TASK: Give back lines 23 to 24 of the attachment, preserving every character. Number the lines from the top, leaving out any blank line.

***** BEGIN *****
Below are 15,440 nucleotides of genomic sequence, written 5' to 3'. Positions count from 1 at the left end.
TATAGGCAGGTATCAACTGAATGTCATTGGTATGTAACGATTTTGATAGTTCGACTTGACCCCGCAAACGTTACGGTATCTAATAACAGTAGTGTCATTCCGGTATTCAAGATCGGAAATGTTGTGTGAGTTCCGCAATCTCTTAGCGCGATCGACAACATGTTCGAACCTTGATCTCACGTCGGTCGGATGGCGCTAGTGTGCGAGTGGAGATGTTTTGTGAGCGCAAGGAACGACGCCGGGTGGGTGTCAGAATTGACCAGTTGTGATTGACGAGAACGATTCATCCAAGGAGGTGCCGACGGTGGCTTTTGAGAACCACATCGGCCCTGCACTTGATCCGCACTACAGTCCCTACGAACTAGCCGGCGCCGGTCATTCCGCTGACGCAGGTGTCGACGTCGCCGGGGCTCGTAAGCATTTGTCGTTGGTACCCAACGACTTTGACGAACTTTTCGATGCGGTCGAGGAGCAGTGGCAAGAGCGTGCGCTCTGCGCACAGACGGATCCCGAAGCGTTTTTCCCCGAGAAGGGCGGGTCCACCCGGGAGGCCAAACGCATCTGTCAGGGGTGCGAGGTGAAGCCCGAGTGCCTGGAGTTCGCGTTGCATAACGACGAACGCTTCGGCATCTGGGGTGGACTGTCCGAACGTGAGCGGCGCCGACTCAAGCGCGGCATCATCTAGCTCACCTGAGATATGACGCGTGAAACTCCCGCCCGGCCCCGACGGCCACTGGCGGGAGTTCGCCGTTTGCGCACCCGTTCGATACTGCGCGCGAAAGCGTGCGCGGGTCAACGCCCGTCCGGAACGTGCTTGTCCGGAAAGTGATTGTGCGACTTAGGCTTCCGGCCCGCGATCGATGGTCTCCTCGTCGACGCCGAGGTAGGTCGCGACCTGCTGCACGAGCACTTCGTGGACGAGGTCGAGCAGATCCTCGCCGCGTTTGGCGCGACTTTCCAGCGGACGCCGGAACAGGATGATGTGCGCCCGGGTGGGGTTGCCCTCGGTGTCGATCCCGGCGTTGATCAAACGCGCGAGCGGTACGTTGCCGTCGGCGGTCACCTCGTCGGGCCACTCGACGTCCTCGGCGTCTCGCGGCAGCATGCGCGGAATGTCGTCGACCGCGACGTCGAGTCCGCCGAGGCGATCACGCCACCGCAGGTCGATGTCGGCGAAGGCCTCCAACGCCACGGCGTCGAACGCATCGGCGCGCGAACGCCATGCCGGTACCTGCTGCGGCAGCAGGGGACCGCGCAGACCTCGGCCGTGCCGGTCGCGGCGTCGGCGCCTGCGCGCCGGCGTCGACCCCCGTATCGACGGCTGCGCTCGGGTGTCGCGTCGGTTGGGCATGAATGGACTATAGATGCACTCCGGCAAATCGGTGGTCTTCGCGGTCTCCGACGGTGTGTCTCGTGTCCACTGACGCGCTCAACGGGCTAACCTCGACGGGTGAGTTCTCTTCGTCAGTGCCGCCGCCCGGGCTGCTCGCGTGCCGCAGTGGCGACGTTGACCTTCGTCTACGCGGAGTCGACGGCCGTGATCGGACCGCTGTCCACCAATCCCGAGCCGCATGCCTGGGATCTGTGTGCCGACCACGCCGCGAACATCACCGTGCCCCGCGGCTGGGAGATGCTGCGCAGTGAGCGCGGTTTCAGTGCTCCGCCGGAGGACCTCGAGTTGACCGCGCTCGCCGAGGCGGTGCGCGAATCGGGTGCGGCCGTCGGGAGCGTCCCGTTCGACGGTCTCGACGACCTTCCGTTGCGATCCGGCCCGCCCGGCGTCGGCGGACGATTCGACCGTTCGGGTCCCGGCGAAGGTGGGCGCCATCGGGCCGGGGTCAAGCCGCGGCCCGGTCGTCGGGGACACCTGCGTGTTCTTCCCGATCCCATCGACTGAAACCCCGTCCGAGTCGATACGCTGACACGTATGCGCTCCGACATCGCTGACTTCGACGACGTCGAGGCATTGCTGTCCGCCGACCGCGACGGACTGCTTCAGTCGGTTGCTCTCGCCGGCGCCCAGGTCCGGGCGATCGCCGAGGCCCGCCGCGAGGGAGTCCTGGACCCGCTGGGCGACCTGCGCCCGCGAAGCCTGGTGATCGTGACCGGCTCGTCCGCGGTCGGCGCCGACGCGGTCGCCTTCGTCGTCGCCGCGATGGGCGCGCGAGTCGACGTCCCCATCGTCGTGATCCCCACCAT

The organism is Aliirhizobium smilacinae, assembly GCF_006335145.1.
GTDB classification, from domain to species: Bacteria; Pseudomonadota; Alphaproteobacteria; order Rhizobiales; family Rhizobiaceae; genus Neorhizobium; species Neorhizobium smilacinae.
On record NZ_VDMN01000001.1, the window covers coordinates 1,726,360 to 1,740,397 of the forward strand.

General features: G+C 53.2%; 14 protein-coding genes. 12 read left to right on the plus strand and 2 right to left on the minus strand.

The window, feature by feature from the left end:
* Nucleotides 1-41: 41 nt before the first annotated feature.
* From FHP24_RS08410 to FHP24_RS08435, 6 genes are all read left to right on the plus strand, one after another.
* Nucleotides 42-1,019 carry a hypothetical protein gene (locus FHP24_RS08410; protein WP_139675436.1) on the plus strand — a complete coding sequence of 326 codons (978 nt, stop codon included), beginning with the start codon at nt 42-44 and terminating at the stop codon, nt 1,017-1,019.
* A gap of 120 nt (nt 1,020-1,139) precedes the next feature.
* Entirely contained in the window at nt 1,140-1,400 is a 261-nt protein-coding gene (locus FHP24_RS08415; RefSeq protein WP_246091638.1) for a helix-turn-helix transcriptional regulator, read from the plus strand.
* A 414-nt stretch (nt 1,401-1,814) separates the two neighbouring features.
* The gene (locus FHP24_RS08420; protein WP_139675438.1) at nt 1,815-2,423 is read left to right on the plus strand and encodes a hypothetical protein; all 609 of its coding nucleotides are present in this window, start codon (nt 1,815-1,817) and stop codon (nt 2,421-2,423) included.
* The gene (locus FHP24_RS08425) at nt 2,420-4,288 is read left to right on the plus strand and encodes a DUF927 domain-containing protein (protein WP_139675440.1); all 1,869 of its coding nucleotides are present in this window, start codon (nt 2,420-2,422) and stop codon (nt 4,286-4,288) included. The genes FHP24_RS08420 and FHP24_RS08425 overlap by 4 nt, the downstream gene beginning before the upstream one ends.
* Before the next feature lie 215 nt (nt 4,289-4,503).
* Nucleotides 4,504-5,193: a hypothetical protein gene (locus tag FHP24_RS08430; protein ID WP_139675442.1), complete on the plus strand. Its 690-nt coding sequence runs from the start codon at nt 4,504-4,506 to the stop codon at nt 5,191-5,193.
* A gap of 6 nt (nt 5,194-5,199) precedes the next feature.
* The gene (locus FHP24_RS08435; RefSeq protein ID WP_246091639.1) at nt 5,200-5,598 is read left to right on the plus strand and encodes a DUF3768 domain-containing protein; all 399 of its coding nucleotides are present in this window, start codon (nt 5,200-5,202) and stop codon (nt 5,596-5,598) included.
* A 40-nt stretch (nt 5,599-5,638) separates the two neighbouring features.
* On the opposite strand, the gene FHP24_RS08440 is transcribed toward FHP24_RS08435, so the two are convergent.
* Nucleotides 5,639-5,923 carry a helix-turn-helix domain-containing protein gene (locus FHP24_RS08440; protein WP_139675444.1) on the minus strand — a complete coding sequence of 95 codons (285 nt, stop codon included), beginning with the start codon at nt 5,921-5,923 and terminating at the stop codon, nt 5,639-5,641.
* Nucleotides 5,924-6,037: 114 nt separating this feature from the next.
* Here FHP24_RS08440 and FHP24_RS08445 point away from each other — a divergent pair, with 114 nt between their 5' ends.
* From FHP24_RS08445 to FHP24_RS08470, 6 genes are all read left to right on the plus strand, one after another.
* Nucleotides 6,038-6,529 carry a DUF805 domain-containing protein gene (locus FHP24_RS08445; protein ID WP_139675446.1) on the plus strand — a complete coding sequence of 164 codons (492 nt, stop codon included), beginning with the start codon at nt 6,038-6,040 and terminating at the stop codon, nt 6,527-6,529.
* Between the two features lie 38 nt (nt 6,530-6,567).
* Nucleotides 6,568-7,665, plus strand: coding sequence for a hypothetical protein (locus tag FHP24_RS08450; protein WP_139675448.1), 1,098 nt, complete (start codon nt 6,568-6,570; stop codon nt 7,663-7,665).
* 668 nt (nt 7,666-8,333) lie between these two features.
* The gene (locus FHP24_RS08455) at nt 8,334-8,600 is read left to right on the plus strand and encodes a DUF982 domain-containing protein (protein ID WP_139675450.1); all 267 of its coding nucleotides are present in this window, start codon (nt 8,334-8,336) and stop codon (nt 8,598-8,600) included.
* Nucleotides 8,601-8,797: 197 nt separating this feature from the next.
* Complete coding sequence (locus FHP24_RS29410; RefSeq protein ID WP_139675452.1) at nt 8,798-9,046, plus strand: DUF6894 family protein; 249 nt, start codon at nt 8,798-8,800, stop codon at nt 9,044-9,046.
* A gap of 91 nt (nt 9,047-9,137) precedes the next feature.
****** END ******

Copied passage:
* Nucleotides 5,924-6,037: 114 nt separating this feature from the next.
* Here FHP24_RS08440 and FHP24_RS08445 point away from each other — a divergent pair, with 114 nt between their 5' ends.